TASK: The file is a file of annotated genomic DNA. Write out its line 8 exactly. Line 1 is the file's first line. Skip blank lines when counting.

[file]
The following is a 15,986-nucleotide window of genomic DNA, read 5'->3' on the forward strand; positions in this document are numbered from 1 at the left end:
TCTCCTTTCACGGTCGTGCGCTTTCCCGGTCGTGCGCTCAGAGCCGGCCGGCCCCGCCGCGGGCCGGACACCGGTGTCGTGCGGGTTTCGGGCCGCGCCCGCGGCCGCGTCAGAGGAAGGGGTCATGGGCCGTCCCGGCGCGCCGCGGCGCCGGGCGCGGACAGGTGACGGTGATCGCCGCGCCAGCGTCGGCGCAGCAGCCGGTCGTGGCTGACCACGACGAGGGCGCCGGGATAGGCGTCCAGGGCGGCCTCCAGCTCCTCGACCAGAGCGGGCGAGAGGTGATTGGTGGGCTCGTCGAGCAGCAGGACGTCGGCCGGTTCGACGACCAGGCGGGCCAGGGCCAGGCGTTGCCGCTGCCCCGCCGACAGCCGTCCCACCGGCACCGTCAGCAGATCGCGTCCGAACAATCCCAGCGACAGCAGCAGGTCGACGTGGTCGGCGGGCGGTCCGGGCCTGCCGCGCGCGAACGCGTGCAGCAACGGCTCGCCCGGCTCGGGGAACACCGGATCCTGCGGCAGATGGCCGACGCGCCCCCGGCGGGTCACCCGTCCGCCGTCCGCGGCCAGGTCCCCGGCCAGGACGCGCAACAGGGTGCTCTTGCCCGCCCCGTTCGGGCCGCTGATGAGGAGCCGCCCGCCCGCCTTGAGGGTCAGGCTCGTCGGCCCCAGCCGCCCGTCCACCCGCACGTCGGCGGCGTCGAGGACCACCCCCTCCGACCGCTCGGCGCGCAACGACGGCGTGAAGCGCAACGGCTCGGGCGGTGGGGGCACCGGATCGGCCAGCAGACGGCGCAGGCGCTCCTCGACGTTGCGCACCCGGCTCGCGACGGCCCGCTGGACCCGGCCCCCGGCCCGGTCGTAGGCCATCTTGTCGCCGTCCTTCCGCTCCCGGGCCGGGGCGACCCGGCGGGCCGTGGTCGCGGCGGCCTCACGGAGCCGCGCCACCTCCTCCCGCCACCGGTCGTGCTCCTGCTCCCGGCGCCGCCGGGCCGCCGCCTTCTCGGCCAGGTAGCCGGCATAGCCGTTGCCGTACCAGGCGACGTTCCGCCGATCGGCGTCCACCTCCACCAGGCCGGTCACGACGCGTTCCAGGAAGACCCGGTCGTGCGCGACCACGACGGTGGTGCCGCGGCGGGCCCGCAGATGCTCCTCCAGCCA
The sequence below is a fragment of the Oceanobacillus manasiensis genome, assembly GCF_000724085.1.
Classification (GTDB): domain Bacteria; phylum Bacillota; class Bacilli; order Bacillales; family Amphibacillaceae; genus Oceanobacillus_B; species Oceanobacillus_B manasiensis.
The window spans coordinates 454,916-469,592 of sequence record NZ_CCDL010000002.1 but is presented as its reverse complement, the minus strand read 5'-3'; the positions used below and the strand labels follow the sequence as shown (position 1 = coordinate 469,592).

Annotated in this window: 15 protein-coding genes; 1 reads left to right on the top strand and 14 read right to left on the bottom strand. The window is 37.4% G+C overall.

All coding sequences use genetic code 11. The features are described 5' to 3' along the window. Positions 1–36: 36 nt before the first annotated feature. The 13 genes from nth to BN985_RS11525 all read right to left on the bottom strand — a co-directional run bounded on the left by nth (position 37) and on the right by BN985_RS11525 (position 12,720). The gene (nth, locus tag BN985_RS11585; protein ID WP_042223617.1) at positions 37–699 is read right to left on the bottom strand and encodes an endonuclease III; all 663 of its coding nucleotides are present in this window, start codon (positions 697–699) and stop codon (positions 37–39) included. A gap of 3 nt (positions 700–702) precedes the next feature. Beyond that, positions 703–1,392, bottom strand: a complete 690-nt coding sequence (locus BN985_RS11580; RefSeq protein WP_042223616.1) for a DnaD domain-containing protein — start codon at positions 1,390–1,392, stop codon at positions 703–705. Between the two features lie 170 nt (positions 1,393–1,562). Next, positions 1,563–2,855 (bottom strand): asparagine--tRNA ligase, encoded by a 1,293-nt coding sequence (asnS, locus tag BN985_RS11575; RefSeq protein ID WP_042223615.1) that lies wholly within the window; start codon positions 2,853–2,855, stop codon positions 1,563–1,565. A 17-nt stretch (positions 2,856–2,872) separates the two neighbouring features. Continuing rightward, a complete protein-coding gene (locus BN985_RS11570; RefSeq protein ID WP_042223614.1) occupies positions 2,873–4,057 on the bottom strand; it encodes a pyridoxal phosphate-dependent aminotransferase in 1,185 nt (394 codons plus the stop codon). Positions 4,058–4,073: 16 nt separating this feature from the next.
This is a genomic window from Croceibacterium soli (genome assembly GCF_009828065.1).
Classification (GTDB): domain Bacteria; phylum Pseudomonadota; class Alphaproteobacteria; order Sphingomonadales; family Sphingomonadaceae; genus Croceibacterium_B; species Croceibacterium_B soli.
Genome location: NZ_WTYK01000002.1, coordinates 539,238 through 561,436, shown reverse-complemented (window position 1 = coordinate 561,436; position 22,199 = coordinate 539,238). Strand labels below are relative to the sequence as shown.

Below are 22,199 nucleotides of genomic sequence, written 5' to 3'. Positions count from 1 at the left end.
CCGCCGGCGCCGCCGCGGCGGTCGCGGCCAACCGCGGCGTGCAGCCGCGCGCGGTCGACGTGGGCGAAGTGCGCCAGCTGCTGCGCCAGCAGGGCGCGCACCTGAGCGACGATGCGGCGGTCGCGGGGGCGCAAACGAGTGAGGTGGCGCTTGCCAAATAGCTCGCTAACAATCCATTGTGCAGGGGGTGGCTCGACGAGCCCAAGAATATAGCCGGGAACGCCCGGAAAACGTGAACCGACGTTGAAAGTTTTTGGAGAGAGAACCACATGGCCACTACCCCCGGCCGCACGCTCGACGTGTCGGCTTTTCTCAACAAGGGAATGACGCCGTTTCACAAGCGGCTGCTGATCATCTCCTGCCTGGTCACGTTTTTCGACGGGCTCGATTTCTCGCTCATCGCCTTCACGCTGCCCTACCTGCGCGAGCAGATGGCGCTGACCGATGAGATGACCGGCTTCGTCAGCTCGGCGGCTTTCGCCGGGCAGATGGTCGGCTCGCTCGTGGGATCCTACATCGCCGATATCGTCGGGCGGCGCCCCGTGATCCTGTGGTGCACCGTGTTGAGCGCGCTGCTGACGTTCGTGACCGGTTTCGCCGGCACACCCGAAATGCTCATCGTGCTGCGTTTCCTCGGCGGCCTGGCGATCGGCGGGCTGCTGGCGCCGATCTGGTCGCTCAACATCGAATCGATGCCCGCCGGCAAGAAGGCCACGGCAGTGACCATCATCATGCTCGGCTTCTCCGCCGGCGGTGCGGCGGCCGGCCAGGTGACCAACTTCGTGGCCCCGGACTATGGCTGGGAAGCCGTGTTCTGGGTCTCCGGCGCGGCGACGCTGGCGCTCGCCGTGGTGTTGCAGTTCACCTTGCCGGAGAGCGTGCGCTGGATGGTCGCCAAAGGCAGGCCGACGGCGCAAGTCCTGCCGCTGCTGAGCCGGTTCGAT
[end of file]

This is a genomic window from Croceibacterium soli (genome assembly GCF_009828065.1).